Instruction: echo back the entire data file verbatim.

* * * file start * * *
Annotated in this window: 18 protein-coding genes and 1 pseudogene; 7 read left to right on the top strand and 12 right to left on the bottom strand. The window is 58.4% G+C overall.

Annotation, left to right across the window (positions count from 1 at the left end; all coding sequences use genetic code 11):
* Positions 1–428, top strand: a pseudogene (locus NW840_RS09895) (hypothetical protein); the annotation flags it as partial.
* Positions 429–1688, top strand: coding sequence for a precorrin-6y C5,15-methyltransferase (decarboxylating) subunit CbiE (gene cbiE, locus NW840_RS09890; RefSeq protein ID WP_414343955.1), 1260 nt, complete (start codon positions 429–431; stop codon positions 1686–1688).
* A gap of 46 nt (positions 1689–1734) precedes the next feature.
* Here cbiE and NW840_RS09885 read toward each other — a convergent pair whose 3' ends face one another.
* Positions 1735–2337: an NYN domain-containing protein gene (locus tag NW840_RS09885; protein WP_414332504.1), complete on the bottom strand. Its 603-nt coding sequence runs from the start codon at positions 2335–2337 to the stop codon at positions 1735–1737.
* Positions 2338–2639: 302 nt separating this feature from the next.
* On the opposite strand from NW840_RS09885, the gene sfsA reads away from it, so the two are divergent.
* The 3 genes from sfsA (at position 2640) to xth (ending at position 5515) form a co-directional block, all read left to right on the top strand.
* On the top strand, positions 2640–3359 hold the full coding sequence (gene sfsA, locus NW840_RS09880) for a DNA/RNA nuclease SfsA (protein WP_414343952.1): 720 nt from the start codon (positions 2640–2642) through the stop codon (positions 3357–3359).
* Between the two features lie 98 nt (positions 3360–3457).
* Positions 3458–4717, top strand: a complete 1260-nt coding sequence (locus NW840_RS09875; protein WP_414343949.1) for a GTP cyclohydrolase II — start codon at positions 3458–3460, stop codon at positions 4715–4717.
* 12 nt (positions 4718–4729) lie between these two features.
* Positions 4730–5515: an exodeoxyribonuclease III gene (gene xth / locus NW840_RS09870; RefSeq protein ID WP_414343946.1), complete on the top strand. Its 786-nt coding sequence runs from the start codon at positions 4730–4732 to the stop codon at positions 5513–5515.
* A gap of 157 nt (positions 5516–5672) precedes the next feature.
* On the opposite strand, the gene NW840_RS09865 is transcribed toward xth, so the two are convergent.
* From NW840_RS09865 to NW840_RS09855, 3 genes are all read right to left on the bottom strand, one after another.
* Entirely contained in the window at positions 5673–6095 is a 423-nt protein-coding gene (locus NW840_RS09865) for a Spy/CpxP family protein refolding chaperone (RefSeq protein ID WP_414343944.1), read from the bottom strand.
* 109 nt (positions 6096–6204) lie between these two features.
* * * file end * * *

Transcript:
Annotated in this window: 18 protein-coding genes and 1 pseudogene; 7 read left to right on the top strand and 12 right to left on the bottom strand. The window is 58.4% G+C overall.

Annotation, left to right across the window (positions count from 1 at the left end; all coding sequences use genetic code 11):
* Positions 1–428, top strand: a pseudogene (locus NW840_RS09895) (hypothetical protein); the annotation flags it as partial.
* Positions 429–1688, top strand: coding sequence for a precorrin-6y C5,15-methyltransferase (decarboxylating) subunit CbiE (gene cbiE, locus NW840_RS09890; RefSeq protein ID WP_414343955.1), 1260 nt, complete (start codon positions 429–431; stop codon positions 1686–1688).
* A gap of 46 nt (positions 1689–1734) precedes the next feature.
* Here cbiE and NW840_RS09885 read toward each other — a convergent pair whose 3' ends face one another.
* Positions 1735–2337: an NYN domain-containing protein gene (locus tag NW840_RS09885; protein WP_414332504.1), complete on the bottom strand. Its 603-nt coding sequence runs from the start codon at positions 2335–2337 to the stop codon at positions 1735–1737.
* Positions 2338–2639: 302 nt separating this feature from the next.
* On the opposite strand from NW840_RS09885, the gene sfsA reads away from it, so the two are divergent.
* The 3 genes from sfsA (at position 2640) to xth (ending at position 5515) form a co-directional block, all read left to right on the top strand.
* On the top strand, positions 2640–3359 hold the full coding sequence (gene sfsA, locus NW840_RS09880) for a DNA/RNA nuclease SfsA (protein WP_414343952.1): 720 nt from the start codon (positions 2640–2642) through the stop codon (positions 3357–3359).
* Between the two features lie 98 nt (positions 3360–3457).
* Positions 3458–4717, top strand: a complete 1260-nt coding sequence (locus NW840_RS09875; protein WP_414343949.1) for a GTP cyclohydrolase II — start codon at positions 3458–3460, stop codon at positions 4715–4717.
* 12 nt (positions 4718–4729) lie between these two features.
* Positions 4730–5515: an exodeoxyribonuclease III gene (gene xth / locus NW840_RS09870; RefSeq protein ID WP_414343946.1), complete on the top strand. Its 786-nt coding sequence runs from the start codon at positions 4730–4732 to the stop codon at positions 5513–5515.
* A gap of 157 nt (positions 5516–5672) precedes the next feature.
* On the opposite strand, the gene NW840_RS09865 is transcribed toward xth, so the two are convergent.
* From NW840_RS09865 to NW840_RS09855, 3 genes are all read right to left on the bottom strand, one after another.
* Entirely contained in the window at positions 5673–6095 is a 423-nt protein-coding gene (locus NW840_RS09865) for a Spy/CpxP family protein refolding chaperone (RefSeq protein ID WP_414343944.1), read from the bottom strand.
* 109 nt (positions 6096–6204) lie between these two features.